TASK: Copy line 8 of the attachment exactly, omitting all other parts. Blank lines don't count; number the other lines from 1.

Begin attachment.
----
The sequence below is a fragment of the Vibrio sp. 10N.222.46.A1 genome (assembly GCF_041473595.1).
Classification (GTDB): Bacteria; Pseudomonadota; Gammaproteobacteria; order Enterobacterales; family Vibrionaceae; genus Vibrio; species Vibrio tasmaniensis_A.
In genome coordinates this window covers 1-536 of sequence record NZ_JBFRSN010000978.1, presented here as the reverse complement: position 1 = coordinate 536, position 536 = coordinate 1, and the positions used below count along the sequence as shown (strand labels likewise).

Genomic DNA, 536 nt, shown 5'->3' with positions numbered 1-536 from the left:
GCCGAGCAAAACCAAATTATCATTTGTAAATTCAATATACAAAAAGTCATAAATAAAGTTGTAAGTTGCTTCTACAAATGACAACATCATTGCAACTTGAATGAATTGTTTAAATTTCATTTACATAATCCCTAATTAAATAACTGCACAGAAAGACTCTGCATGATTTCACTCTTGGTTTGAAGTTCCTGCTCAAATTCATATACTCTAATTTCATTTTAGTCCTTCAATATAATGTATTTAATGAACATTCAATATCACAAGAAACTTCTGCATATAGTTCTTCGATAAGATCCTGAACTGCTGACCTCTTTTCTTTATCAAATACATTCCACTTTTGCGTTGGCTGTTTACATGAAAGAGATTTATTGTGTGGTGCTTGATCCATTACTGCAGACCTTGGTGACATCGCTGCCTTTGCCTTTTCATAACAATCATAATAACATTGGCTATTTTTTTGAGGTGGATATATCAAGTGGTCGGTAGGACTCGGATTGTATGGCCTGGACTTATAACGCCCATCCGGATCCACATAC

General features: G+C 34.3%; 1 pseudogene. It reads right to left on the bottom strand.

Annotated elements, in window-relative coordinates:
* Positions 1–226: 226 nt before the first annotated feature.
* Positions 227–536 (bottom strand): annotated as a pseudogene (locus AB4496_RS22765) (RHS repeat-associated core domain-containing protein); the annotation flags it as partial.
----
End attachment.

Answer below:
* Positions 1–226: 226 nt before the first annotated feature.